By Tapas Dey | April 20, 2018
There was a time , specially in the early twentieth century when the very name of Charlie Chaplin (1889-1977)-Charlie Spencer Chaplin , to be exact-would provoke peals of innocent laughter among film buffs.The eternal tramp ,immortalized by Chaplin,in his long series of silent films, not only entertained cinema goers but provided food for thought. There was a streak of typical fatalism in the actor-director’s world view which sounded philosophical as he meandered his way through varied experiences in his fairly long life. A lucid exposition of Chaplin’s view of life in this world is furnished by the quote from one of his many speeches :-
“We all are Tourists and
God is our Travel Agent
Who has already fixed
All our routes,
Trust him and
Trip called LIFE”
Underlying this philosophical thought Charlie Chaplin’s view of life comes out in sharp relief and on this 125th birth anniversary of this twentieth century giant this philosophical view contained in the quote above seems more relevant than ever before. Charlie’s life till teen-age was spent in London amidst grinding poverty-his father was absent and his mother reared him alone with deep affection but Charlie had never known anything remotely associated with ease and comfort since his birth in 1889 as his mother had to be admitted in a mental sanatorium with serious psychic illness.
Charlie had to move from theatre to theatre in search of work as a performing artist , specially in comic roles which he had naturally adopted during childhood from his mother’s proficiency in mimicry. Soon he started getting small roles in dramas and consciously developed his ‘Tramp’ image which made him very popular. As the next step he thought of joining cinema-silent at that time-to portray his view of life and art. At the age of 19 Charlie migrated to the United States of America (USA) on a contract with a film company and there in 1919 he launched a distribution company under the banner of ‘United Artists’ that helped him become the sole master of his films .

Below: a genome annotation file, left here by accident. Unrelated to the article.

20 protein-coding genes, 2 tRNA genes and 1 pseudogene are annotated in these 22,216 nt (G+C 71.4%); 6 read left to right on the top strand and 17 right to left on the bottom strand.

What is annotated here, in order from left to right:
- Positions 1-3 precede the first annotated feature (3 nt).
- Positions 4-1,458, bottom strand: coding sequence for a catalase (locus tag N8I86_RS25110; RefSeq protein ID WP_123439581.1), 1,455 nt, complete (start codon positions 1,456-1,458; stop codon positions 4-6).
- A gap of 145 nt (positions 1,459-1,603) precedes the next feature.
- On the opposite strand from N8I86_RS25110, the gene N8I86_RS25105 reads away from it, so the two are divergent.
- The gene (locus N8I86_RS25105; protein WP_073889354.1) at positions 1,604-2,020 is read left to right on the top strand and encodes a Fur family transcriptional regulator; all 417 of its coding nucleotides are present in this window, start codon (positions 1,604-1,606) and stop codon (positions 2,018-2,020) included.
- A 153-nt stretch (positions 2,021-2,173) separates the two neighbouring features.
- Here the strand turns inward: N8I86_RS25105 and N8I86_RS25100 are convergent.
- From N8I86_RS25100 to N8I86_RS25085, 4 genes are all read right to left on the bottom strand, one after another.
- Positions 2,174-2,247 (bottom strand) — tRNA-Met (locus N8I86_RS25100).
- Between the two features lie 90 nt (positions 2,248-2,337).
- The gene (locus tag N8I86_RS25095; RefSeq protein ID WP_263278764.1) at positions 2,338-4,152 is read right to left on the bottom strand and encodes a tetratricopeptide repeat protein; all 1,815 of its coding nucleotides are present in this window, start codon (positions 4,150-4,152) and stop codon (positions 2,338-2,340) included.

Gradually but almost inevitably Charlie Chaplin produced and directed a series of masterpieces which broke all records in the film market. ‘The Tramp’, ‘The Kid’, ‘Gold Rush’, ‘Modern Times’, ‘City Lights’ , ‘A woman in Paris’ and a host of others simply fascinated the film buffs and critics at the same time. But then there was a protracted period of trouble with an expensive divorce suit with his wife Oona O’neil and FBI inquiry into his alleged illicit carnal relations with a number of women.
Chaplin was forced to leave the USA and settle in Switzerland to avoid legal trouble but his immortal film ‘The Great Dictator’ , a satire on Adolf Hitler’s life and activities, gained artistic acclaim besides triggering a controversy. For the time being Chaplin’s great popularity took a beating and declined but the great man regained much of his popularity with four major works post-second world war under the titles of ‘Monsieur Verdoux’ , ‘Limelight’, ‘A king in New York’ and his last film ‘A Countess from Hongkong’-his last film. Having lived an eventful and creative life of eighty eight years Charlie Chaplin breathed his last in 1977 ,leaving a void in the artistic arena of films which is yet to be fulfilled.
Chaplin’s philosophy of art can be encapsulated in a simple quote of his : ‘I like walking in the rain , because nobody can see my tears’. Beneath the great man’s charisma and worldwide popularity, lay a pristinely simple human being with equal share of joys and tears, pain and pleasure , success and failure. A true giant of art and film in the twentieth century ! Charlie Chaplin is no more , long live Charlie Chaplin, the master of silent films.
The writer can be reached at firstname.lastname@example.org
You can also contribute articles and opinions for our website by mailing them to us at email@example.com and firstname.lastname@example.org